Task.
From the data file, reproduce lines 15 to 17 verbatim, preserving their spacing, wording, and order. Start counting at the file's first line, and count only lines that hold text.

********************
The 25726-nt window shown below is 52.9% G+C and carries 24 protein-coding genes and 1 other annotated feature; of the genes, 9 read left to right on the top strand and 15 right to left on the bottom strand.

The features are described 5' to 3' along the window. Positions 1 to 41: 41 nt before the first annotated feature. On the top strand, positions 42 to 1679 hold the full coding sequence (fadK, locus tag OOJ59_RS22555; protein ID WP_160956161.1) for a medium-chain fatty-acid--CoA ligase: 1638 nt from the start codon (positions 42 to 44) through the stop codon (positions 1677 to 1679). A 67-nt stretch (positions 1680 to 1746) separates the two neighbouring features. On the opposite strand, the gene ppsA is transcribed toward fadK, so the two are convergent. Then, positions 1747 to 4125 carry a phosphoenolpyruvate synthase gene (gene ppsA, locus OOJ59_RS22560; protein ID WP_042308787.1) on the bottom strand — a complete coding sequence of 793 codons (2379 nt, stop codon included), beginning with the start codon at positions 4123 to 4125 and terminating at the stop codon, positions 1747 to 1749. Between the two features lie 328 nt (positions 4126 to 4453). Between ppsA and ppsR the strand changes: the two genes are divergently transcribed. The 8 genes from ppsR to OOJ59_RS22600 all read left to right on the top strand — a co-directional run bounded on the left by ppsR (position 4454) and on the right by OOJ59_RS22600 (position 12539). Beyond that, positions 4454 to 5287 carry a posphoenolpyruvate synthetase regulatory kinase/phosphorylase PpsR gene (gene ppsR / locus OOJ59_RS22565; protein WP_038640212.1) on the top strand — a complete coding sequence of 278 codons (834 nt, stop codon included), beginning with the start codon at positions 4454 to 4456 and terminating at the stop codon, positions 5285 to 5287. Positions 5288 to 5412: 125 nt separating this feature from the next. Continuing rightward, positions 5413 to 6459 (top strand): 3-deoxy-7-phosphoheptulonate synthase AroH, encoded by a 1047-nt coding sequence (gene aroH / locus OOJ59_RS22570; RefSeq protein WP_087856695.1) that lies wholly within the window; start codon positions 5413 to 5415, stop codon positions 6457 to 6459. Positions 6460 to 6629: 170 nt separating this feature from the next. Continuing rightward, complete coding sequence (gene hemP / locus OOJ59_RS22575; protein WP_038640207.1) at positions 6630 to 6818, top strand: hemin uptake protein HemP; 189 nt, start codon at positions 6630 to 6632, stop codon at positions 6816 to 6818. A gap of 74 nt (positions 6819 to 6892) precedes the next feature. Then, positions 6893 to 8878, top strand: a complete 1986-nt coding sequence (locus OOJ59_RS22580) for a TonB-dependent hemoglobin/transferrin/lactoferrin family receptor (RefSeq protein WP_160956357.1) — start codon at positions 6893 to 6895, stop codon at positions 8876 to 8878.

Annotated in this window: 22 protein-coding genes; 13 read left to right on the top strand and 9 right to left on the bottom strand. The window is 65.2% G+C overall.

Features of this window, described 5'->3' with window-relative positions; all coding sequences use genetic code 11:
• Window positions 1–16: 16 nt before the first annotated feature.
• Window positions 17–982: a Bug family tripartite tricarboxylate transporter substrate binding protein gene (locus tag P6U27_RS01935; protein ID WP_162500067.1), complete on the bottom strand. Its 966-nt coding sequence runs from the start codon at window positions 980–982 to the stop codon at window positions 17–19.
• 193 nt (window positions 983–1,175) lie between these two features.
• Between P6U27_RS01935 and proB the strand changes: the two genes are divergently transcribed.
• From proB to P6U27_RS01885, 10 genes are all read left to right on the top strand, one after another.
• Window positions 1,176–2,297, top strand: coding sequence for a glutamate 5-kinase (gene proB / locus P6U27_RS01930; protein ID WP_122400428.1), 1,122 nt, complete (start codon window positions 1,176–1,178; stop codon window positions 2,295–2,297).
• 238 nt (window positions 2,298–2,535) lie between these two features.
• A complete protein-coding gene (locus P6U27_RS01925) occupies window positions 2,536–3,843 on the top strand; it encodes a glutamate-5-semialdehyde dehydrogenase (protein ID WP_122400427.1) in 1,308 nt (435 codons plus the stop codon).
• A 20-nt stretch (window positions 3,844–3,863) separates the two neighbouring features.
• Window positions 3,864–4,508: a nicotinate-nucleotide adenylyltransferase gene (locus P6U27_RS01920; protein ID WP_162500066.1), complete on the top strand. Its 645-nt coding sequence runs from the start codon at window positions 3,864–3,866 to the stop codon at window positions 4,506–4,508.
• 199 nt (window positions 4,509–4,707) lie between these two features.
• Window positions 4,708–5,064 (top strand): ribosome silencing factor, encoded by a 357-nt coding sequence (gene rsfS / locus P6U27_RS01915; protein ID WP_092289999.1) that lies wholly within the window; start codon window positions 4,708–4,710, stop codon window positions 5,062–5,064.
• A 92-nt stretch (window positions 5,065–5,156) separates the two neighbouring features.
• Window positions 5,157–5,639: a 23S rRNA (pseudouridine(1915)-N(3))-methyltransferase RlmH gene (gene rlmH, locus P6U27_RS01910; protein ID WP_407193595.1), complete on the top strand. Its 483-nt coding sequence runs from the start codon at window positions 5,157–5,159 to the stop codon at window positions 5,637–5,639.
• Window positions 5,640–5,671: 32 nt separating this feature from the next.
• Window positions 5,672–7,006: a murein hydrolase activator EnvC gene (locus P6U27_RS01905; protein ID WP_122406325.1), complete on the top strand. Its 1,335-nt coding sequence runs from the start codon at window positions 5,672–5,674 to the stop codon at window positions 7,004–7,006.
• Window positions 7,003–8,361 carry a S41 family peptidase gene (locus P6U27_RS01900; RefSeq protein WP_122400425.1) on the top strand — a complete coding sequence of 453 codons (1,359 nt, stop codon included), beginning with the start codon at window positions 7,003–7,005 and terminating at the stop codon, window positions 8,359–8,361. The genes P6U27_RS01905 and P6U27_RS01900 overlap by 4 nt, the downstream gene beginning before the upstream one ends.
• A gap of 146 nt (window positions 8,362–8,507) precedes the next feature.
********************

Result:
• 199 nt (window positions 4,509–4,707) lie between these two features.
• Window positions 4,708–5,064 (top strand): ribosome silencing factor, encoded by a 357-nt coding sequence (gene rsfS / locus P6U27_RS01915; protein ID WP_092289999.1) that lies wholly within the window; start codon window positions 4,708–4,710, stop codon window positions 5,062–5,064.
• A 92-nt stretch (window positions 5,065–5,156) separates the two neighbouring features.